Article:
If the government of the country in question shows a demonstrable will to rectify the identified shortcomings, then it will be incumbent upon participating governments to provide what assistance they can, as well as to urge donor governments and agencies also to come to the assistance of the country reviewed. However, if the necessary political will is not forthcoming from the government, the participating states should first do everything practicable to engage it in constructive dialogue, offering in the process technical and other appropriate assistance. If dialogue proves unavailing, the participating Heads of State and Government may wish to put the government on notice of their collective intention to proceed with appropriate measures by a given date. The interval should concentrate the mind of the government and provide a further opportunity for addressing the identified shortcomings under a process of constructive dialogue. All considered, such measures should always be utilised as a last resort.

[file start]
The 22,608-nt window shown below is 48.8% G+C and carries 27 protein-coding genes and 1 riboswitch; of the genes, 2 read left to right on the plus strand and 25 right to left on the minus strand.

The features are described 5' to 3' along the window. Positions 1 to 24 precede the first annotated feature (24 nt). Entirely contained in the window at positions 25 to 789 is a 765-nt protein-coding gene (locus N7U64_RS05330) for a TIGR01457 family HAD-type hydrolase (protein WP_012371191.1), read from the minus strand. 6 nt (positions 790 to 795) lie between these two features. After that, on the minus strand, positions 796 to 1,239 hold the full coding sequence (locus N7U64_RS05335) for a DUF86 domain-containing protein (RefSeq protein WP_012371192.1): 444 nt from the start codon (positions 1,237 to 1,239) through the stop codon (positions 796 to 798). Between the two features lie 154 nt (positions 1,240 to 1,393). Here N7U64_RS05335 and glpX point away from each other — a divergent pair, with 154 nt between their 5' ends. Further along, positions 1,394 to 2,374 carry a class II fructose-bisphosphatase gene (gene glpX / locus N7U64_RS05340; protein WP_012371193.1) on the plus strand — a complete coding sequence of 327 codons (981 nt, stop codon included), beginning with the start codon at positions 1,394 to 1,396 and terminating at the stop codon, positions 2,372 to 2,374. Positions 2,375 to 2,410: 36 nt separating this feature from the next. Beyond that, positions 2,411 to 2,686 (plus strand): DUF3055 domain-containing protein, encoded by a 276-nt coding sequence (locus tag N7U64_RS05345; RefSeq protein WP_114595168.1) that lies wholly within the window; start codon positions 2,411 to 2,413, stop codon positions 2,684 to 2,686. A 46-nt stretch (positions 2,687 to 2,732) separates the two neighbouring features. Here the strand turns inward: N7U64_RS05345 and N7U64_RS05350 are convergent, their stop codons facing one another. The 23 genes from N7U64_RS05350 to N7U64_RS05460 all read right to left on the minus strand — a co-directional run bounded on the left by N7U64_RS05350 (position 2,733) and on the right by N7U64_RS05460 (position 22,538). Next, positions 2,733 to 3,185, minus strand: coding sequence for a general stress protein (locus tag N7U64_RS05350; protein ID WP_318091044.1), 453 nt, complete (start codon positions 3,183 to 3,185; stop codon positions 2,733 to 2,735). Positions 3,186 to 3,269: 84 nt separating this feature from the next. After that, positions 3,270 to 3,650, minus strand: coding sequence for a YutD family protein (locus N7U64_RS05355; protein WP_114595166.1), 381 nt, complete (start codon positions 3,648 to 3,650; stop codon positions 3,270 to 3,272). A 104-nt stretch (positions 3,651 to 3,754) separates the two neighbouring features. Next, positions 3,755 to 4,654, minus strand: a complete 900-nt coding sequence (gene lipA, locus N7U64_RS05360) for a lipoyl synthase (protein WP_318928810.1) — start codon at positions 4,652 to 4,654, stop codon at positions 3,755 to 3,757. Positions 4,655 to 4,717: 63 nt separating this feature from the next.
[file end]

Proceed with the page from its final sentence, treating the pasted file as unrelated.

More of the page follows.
It is indeed the intention of the APRM and therefore of the Panel to act as a catalyst for African countries to discover for themselves best policies and practices that will lead them on a collective basis to the longer-term objectives of NEPAD. Countries that do get good reports from the Panel will automatically attract the attention of the international donor community, potential international investors and foreign governments. 

7.  Present status of the APRM

Members of the Panel and its Secretariat are now proceeding to the implementation stage. Information is being collected for a supportive database for each one of the 16 original participating countries and for the few subsequent late joiners. Members of the Secretariat recently visited some of the countries that have made good progress with the implementation of their internal APRM programmes. On the basis of their findings and recommendations, the following four countries were selected by the Panel for the first APRM reviews: Ghana, Kenya, Mauritius and Rwanda.